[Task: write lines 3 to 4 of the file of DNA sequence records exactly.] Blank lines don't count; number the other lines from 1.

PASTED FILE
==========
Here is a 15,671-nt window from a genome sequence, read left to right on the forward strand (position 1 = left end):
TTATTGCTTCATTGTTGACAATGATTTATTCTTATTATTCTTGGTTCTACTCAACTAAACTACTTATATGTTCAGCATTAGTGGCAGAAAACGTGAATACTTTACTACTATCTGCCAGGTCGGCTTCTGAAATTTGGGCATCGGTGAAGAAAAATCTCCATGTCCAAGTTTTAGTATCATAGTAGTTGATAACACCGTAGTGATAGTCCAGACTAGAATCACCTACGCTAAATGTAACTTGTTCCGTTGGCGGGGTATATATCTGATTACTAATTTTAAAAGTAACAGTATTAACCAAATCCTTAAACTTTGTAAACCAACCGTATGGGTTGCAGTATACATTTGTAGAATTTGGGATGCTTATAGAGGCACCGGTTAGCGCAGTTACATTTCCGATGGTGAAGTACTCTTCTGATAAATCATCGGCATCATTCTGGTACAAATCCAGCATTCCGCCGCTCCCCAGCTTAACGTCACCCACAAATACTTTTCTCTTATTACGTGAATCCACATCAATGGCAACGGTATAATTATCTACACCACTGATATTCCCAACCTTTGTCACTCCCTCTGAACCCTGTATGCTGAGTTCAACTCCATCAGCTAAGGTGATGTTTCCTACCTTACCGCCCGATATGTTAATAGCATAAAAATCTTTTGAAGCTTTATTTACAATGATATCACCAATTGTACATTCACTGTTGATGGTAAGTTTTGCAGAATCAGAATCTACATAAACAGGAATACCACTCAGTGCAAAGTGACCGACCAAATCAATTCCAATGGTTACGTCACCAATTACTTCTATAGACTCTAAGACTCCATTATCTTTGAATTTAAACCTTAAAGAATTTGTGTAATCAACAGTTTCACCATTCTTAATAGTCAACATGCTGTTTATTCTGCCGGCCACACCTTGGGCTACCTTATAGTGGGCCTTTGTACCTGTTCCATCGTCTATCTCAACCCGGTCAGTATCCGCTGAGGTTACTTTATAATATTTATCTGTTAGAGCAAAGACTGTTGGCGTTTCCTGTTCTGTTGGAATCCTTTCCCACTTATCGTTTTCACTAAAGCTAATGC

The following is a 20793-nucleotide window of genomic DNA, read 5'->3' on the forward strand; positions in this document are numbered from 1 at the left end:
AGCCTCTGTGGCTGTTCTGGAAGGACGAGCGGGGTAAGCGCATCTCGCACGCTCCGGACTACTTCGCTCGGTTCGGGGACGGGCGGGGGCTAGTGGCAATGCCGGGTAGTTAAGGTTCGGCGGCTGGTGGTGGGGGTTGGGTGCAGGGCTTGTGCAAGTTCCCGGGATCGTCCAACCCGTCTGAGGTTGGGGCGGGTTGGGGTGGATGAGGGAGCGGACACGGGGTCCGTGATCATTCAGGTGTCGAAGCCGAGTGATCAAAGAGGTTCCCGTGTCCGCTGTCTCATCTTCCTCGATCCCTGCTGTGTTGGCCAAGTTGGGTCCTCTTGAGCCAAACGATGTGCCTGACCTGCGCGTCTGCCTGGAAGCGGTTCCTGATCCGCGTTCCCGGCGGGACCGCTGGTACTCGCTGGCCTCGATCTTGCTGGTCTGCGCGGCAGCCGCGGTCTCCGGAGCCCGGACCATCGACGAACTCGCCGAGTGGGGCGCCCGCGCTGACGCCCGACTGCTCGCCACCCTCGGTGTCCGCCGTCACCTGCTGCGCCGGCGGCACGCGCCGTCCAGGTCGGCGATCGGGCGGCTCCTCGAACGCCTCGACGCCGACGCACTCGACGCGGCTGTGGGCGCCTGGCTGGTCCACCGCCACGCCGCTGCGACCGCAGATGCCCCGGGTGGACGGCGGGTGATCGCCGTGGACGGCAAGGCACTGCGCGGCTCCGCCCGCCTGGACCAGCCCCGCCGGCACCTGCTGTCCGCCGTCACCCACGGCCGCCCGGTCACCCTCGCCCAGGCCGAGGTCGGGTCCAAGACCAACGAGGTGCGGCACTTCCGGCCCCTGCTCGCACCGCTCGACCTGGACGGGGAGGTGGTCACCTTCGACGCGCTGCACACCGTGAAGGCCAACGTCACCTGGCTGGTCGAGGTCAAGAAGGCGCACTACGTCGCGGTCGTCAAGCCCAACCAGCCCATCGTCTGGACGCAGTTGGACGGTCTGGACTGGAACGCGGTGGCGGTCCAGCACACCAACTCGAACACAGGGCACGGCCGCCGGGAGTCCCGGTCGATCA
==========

The following is a 20793-nucleotide window of genomic DNA, read 5'->3' on the forward strand; positions in this document are numbered from 1 at the left end:
AGCCTCTGTGGCTGTTCTGGAAGGACGAGCGGGGTAAGCGCATCTCGCACGCTCCGGACTACTTCGCTCGGTTCGGGGACGGGCGGGGGCTAGTGGCAATGCCGGGTAGTTAAGGTTCGGCGGCTGGTGGTGGGGGTTGGGTGCAGGGCTTGTGCAAGTTCCCGGGATCGTCCAACCCGTCTGAGGTTGGGGCGGGTTGGGGTGGATGAGGGAGCGGACACGGGGTCCGTGATCATTCAGGTGTCGAAGCCGAGTGATCAAAGAGGTTCCCGTGTCCGCTGTCTCATCTTCCTCGATCCCTGCTGTGTTGGCCAAGTTGGGTCCTCTTGAGCCAAACGATGTGCCTGACCTGCGCGTCTGCCTGGAAGCGGTTCCTGATCCGCGTTCCCGGCGGGACCGCTGGTACTCGCTGGCCTCGATCTTGCTGGTCTGCGCGGCAGCCGCGGTCTCCGGAGCCCGGACCATCGACGAACTCGCCGAGTGGGGCGCCCGCGCTGACGCCCGACTGCTCGCCACCCTCGGTGTCCGCCGTCACCTGCTGCGCCGGCGGCACGCGCCGTCCAGGTCGGCGATCGGGCGGCTCCTCGAACGCCTCGACGCCGACGCACTCGACGCGGCTGTGGGCGCCTGGCTGGTCCACCGCCACGCCGCTGCGACCGCAGATGCCCCGGGTGGACGGCGGGTGATCGCCGTGGACGGCAAGGCACTGCGCGGCTCCGCCCGCCTGGACCAGCCCCGCCGGCACCTGCTGTCCGCCGTCACCCACGGCCGCCCGGTCACCCTCGCCCAGGCCGAGGTCGGGTCCAAGACCAACGAGGTGCGGCACTTCCGGCCCCTGCTCGCACCGCTCGACCTGGACGGGGAGGTGGTCACCTTCGACGCGCTGCACACCGTGAAGGCCAACGTCACCTGGCTGGTCGAGGTCAAGAAGGCGCACTACGTCGCGGTCGTCAAGCCCAACCAGCCCATCGTCTGGACGCAGTTGGACGGTCTGGACTGGAACGCGGTGGCGGTCCAGCACACCAACTCGAACACAGGGCACGGCCGCCGGGAGTCCCGGTCGATCA